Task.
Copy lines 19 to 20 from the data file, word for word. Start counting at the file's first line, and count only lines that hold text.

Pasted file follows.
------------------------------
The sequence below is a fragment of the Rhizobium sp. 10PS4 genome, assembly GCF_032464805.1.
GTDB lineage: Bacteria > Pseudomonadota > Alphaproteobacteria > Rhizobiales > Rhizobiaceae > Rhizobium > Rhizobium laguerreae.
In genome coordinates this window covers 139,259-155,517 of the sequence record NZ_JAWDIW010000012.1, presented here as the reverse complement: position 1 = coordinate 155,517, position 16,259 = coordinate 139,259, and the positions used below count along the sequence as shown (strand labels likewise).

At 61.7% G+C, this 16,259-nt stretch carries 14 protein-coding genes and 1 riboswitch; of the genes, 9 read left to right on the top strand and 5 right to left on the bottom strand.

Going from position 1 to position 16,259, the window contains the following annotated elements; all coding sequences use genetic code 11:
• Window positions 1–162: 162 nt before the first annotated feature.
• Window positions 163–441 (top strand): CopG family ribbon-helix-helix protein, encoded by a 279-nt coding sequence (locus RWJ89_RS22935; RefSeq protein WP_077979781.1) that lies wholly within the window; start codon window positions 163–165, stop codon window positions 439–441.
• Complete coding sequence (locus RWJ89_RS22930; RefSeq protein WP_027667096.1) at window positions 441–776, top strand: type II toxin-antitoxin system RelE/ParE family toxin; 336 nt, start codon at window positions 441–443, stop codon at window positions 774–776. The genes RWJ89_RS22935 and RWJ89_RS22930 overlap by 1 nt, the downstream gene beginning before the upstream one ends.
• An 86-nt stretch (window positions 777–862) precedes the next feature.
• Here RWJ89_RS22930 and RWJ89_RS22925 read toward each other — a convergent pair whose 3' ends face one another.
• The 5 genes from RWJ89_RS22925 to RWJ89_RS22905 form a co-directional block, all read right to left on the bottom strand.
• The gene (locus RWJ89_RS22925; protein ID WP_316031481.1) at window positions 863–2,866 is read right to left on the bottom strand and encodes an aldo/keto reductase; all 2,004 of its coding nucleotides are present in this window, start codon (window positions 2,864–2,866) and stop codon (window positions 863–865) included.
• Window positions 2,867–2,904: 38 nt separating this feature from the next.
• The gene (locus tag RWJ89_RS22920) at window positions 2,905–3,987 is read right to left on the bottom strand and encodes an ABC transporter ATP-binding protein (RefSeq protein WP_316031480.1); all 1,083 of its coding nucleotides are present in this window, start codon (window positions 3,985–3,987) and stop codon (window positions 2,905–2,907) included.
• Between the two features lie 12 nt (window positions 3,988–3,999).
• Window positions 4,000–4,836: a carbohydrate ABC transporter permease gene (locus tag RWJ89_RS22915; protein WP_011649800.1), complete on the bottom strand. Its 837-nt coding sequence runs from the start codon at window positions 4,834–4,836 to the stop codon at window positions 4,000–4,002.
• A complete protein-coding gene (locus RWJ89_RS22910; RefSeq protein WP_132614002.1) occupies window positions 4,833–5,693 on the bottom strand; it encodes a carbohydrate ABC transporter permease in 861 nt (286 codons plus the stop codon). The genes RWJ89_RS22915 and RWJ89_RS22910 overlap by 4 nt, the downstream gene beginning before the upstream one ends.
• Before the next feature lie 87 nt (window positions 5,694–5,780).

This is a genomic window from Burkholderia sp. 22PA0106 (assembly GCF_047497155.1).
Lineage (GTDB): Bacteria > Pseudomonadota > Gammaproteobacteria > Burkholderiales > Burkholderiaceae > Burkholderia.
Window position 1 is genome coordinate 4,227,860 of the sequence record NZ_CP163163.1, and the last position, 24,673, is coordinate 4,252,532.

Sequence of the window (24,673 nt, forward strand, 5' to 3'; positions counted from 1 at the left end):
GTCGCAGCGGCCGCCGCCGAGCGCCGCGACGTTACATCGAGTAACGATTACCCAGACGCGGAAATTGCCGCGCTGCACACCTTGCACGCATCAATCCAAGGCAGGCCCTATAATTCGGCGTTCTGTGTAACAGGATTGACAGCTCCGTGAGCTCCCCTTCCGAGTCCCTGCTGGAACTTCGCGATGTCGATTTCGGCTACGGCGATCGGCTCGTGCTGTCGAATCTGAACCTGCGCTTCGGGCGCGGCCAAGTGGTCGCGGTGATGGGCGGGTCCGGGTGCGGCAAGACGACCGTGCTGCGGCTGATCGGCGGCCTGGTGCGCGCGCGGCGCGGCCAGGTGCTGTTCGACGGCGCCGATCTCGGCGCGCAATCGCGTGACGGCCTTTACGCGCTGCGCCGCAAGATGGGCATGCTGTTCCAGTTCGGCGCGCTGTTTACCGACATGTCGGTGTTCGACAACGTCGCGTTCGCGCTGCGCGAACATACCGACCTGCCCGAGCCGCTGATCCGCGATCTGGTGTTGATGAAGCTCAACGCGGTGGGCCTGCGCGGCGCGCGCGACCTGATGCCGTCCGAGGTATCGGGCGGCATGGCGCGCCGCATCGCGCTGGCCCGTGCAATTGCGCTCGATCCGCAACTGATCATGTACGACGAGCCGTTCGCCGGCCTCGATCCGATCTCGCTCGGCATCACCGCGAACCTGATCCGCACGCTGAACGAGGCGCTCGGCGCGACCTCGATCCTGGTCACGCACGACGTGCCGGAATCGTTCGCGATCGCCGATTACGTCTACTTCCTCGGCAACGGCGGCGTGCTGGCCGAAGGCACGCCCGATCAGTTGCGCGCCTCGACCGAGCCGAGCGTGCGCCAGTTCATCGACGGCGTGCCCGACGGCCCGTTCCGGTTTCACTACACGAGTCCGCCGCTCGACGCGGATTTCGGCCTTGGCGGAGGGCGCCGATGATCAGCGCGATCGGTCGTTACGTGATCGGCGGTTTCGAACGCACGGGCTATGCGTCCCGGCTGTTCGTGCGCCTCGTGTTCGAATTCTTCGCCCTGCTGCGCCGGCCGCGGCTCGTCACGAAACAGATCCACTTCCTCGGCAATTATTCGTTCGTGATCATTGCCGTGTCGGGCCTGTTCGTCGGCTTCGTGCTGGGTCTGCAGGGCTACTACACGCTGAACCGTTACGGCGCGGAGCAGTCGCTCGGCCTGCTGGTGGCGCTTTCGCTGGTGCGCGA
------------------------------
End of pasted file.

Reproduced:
This is a genomic window from Burkholderia sp. 22PA0106 (assembly GCF_047497155.1).
Lineage (GTDB): Bacteria > Pseudomonadota > Gammaproteobacteria > Burkholderiales > Burkholderiaceae > Burkholderia.